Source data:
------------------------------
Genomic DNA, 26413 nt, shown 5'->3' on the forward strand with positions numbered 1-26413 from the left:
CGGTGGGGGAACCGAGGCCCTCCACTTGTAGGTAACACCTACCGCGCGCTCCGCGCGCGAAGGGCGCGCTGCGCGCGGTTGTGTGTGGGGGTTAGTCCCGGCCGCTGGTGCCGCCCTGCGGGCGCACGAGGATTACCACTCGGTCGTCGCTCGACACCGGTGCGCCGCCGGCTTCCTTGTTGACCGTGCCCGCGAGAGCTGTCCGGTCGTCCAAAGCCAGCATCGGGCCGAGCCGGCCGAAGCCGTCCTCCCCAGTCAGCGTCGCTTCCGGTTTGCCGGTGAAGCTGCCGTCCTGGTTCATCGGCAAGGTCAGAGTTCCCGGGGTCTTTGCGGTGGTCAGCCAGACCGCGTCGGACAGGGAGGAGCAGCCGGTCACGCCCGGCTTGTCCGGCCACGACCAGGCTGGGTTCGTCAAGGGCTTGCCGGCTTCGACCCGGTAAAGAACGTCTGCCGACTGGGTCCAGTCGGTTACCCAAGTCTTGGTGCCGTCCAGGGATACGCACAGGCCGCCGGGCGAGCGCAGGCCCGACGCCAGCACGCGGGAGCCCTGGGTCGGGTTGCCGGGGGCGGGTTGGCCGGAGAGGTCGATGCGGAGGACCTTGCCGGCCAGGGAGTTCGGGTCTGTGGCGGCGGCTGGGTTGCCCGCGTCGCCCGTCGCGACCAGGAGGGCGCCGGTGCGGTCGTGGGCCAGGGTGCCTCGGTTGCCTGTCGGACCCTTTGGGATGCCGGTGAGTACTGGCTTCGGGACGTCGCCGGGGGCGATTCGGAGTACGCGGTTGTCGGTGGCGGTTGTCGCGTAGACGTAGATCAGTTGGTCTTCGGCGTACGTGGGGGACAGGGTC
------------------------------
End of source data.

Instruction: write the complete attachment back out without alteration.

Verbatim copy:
Genomic DNA, 26413 nt, shown 5'->3' on the forward strand with positions numbered 1-26413 from the left:
CGGTGGGGGAACCGAGGCCCTCCACTTGTAGGTAACACCTACCGCGCGCTCCGCGCGCGAAGGGCGCGCTGCGCGCGGTTGTGTGTGGGGGTTAGTCCCGGCCGCTGGTGCCGCCCTGCGGGCGCACGAGGATTACCACTCGGTCGTCGCTCGACACCGGTGCGCCGCCGGCTTCCTTGTTGACCGTGCCCGCGAGAGCTGTCCGGTCGTCCAAAGCCAGCATCGGGCCGAGCCGGCCGAAGCCGTCCTCCCCAGTCAGCGTCGCTTCCGGTTTGCCGGTGAAGCTGCCGTCCTGGTTCATCGGCAAGGTCAGAGTTCCCGGGGTCTTTGCGGTGGTCAGCCAGACCGCGTCGGACAGGGAGGAGCAGCCGGTCACGCCCGGCTTGTCCGGCCACGACCAGGCTGGGTTCGTCAAGGGCTTGCCGGCTTCGACCCGGTAAAGAACGTCTGCCGACTGGGTCCAGTCGGTTACCCAAGTCTTGGTGCCGTCCAGGGATACGCACAGGCCGCCGGGCGAGCGCAGGCCCGACGCCAGCACGCGGGAGCCCTGGGTCGGGTTGCCGGGGGCGGGTTGGCCGGAGAGGTCGATGCGGAGGACCTTGCCGGCCAGGGAGTTCGGGTCTGTGGCGGCGGCTGGGTTGCCCGCGTCGCCCGTCGCGACCAGGAGGGCGCCGGTGCGGTCGTGGGCCAGGGTGCCTCGGTTGCCTGTCGGACCCTTTGGGATGCCGGTGAGTACTGGCTTCGGGACGTCGCCGGGGGCGATTCGGAGTACGCGGTTGTCGGTGGCGGTTGTCGCGTAGACGTAGATCAGTTGGTCTTCGGCGTACGTGGGGGACAGGGTC